Chapter 19 – What About Anger?

Emotional stew, anyone? When we think of our skeletons, we often experience an overwhelming emotional mix. We have addressed some of these feelings already, such as shame and fear. One we haven’t talked about much yet is anger. Do you ever feel like you’re smouldering? Or like a ticking bomb? You may feel like it possesses you, making you into a different person. You may be angry:

  • about what happened to you.
  • at yourself.
  • because life is different now (anger/resentment).
  • because you are extremely frustrated about your current circumstances.
  • because you don’t know how else to deal with the pain.

Just like any other emotion, anger can be overcome, decreased and brought back into balance using intentional thinking and staying in the present. But if you are hypoglycemic, the mood swings you experience may be contributing greatly to your anger (see Appendix 2), so I encourage everyone to explore this medical cause as well as the ideas presented here.

Do you have buttons? You know, if someone pushes your buttons, you lash out so quickly and strongly, there seems to be no way you can stop it? You feel suddenly and intensely defensive. The button ― the comment or action that triggers your anger ― is often powered by a repressed or denied memory from painful childhood events. When a child experiences rejection, often in the form of a parent’s anger, contempt or unkindness, he/she can take that to heart in a way that is normal for a child but disproportionate for an adult. So now, when something triggers a similar feeling of rejection, you may react disproportionately ― with fierce anger. This anger, like any other emotion, can be repressed for a time but will come exploding out when the pressure gets too great.

So how to deal with it? Surprisingly, if you stay in the moment and stay with the anger, it will eventually subside and leave behind an insight into why you are feeling this way. Staying with the anger won’t be easy, but you can do it. Don’t allow yourself to take any action, just feel it fully. It’s ironic that the only way out of your anger is through. Do the ocean fence meditation (from chapter 12) every day to prepare, and then when the anger comes (or any emotion), let yourself have a wave experience.

The Wave Experience

As you stay in the present moment, allow yourself to fully feel your emotions; anchor yourself so the waves of emotion can’t knock you over. Recall your experiences while doing the ocean fence meditation. Staying in the moment will help you connect with your higher self and observe the emotions from a slight distance. If you stay in the moment and stay with the emotion ― feel it, don’t run from it, deny it, or judge it ― it will run its natural course. I call this a wave experience:

    1. Waves of unpleasant emotion (such as anger) come along.
    2. Let yourself feel them, even if it is extremely difficult. Don’t deny them or try to run from them. Anchor yourself.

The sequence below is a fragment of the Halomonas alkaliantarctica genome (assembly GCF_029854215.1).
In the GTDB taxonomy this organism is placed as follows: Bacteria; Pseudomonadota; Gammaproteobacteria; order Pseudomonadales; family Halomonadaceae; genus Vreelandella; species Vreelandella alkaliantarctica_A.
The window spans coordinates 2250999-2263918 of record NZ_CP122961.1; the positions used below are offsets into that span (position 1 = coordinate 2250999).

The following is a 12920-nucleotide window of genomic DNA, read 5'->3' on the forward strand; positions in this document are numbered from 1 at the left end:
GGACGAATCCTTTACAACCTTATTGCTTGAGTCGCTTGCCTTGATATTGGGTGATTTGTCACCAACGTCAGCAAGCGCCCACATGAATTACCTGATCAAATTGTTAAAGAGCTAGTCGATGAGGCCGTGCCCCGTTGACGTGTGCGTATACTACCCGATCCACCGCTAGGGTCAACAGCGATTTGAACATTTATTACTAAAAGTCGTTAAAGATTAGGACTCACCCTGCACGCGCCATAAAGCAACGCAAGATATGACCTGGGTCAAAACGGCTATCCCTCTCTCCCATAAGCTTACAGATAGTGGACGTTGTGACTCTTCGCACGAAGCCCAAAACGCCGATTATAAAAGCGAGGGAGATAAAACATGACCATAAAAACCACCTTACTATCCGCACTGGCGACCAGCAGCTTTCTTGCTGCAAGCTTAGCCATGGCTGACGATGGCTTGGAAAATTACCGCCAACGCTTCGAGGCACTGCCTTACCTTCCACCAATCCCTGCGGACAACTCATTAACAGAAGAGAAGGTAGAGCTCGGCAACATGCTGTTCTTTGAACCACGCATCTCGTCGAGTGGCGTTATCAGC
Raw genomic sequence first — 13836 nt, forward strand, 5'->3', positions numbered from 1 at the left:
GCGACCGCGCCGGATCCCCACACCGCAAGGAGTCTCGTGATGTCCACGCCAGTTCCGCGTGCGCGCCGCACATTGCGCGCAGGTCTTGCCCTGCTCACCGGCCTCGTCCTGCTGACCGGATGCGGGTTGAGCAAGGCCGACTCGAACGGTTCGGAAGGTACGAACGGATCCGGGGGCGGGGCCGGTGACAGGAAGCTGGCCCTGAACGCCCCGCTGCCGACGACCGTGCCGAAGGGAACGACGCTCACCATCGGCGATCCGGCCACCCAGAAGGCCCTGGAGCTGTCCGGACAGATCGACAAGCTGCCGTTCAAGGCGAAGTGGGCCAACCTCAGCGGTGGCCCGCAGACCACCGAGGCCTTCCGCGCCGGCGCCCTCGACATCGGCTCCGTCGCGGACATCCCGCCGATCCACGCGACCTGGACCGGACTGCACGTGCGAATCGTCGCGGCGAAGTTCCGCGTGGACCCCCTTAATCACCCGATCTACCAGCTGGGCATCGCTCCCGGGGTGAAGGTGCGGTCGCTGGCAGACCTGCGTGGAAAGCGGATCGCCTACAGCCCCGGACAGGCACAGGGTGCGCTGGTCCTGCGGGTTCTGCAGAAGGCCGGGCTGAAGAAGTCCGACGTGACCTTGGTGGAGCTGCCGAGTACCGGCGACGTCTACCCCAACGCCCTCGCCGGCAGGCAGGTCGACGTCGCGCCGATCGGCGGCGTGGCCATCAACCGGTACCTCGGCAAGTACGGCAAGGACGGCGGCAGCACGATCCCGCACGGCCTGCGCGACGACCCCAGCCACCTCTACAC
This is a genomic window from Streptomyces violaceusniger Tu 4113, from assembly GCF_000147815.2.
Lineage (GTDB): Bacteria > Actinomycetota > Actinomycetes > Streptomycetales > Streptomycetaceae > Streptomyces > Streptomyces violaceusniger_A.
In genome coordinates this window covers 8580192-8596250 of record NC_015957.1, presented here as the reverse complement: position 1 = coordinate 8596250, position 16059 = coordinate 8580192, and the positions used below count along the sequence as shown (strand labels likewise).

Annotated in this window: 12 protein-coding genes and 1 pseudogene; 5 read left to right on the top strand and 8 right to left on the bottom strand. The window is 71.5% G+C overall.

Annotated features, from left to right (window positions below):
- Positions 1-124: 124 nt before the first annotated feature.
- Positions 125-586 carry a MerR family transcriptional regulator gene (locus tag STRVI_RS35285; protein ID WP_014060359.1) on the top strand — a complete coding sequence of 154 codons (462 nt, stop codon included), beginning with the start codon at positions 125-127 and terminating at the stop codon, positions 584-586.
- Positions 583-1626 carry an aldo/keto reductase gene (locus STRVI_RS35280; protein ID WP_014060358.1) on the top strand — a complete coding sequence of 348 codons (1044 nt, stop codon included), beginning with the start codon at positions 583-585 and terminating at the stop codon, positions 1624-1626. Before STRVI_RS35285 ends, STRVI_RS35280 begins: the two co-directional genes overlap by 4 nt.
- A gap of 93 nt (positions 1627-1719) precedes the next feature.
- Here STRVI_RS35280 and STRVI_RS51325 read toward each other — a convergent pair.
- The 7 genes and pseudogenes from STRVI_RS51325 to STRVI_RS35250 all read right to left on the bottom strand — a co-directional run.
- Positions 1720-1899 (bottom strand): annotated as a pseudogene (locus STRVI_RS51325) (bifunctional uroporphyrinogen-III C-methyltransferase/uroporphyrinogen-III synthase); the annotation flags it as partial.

3. Concentrate on your breathing and body sensations associated with the feeling, such as tightness in your chest or clenched fists. Do not let yourself lash out because of your anger.
    4. Be aware of thoughts that pop up. If you start to fantasize, bring yourself back to the present. You don’t need to analyze any thoughts right now, just be aware of them.
    5. Comfort yourself. Don’t judge yourself for these feelings, and be kind to yourself.
    6. Gradually the feelings will subside and you’ll still be anchored.
    7. Review the experience, look/wait for insight, and decide if you need to change any of your thought patterns.

Every time you pass through this experience, you’ll get better at enduring and understanding your most unpleasant feelings and changing your thoughts. The chemicals that transmit “anger” to your body will flush out of you in 90 seconds, and after that, you will have clearer thoughts and insight.1 As you learn how to comfort yourself, you become stronger and less dependent on your surroundings to determine how you are feeling.

When you do this with any emotion, including anger, you’ll gain insight into any negative core beliefs you may have. They may not make sense to you at first, if they originated from a childlike mindset. For example, after a wave experience, you may realize your anger comes from feeling like someone is trying to control you. Staying with the feeling and accepting it might lead to the belief ― it might just pop into your head ― “I’m helpless” or “I’m unimportant.” It may take time, dwelling with the emotion, to get to the negative core belief. These beliefs come from some intensely painful event(s) that you didn’t deal with before, because you didn’t know how to then. They often relate back to a disconnection with one or both of your parents, and a basic fear ― fear of rejection, of being unloved, of being worthless, etc. Once you are aware of your negative core beliefs, and practicing staying in the moment, when you start to feel these fears or beliefs re-surfacing, you can help yourself by changing your thoughts. “It’s okay, I’m not really helpless” or “I know I am loved.” Be careful not to “grip” tightly onto the emotions or beliefs you have, and instead just observe them. I highly recommend reading Shannon Duncan’s book Present Moment Awareness where many of these concepts come from.